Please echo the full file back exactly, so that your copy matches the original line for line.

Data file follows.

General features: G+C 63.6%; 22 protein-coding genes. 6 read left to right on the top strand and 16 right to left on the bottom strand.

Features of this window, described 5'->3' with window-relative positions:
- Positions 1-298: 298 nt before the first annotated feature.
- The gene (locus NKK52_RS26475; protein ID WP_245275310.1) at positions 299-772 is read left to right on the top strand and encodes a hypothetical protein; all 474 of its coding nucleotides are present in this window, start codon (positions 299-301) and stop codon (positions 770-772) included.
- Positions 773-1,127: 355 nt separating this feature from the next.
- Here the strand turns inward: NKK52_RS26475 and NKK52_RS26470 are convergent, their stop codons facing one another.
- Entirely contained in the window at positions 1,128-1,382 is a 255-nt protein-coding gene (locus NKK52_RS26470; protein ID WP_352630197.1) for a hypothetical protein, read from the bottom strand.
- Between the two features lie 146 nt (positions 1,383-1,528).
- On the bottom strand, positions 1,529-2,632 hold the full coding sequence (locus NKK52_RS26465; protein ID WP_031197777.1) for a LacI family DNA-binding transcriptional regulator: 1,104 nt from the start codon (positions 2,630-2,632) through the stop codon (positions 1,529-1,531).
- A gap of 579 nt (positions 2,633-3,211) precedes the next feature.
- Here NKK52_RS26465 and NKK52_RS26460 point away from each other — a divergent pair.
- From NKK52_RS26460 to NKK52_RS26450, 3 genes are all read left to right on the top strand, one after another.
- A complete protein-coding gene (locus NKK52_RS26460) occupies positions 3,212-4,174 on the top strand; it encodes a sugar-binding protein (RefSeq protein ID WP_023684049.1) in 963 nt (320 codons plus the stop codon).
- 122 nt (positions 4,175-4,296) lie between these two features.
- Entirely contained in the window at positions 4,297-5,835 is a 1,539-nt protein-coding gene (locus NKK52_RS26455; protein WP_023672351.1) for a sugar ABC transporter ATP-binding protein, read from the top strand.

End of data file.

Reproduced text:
General features: G+C 63.6%; 22 protein-coding genes. 6 read left to right on the top strand and 16 right to left on the bottom strand.

Features of this window, described 5'->3' with window-relative positions:
- Positions 1-298: 298 nt before the first annotated feature.
- The gene (locus NKK52_RS26475; protein ID WP_245275310.1) at positions 299-772 is read left to right on the top strand and encodes a hypothetical protein; all 474 of its coding nucleotides are present in this window, start codon (positions 299-301) and stop codon (positions 770-772) included.
- Positions 773-1,127: 355 nt separating this feature from the next.
- Here the strand turns inward: NKK52_RS26475 and NKK52_RS26470 are convergent, their stop codons facing one another.
- Entirely contained in the window at positions 1,128-1,382 is a 255-nt protein-coding gene (locus NKK52_RS26470; protein ID WP_352630197.1) for a hypothetical protein, read from the bottom strand.
- Between the two features lie 146 nt (positions 1,383-1,528).
- On the bottom strand, positions 1,529-2,632 hold the full coding sequence (locus NKK52_RS26465; protein ID WP_031197777.1) for a LacI family DNA-binding transcriptional regulator: 1,104 nt from the start codon (positions 2,630-2,632) through the stop codon (positions 1,529-1,531).
- A gap of 579 nt (positions 2,633-3,211) precedes the next feature.
- Here NKK52_RS26465 and NKK52_RS26460 point away from each other — a divergent pair.
- From NKK52_RS26460 to NKK52_RS26450, 3 genes are all read left to right on the top strand, one after another.
- A complete protein-coding gene (locus NKK52_RS26460) occupies positions 3,212-4,174 on the top strand; it encodes a sugar-binding protein (RefSeq protein ID WP_023684049.1) in 963 nt (320 codons plus the stop codon).
- 122 nt (positions 4,175-4,296) lie between these two features.
- Entirely contained in the window at positions 4,297-5,835 is a 1,539-nt protein-coding gene (locus NKK52_RS26455; protein WP_023672351.1) for a sugar ABC transporter ATP-binding protein, read from the top strand.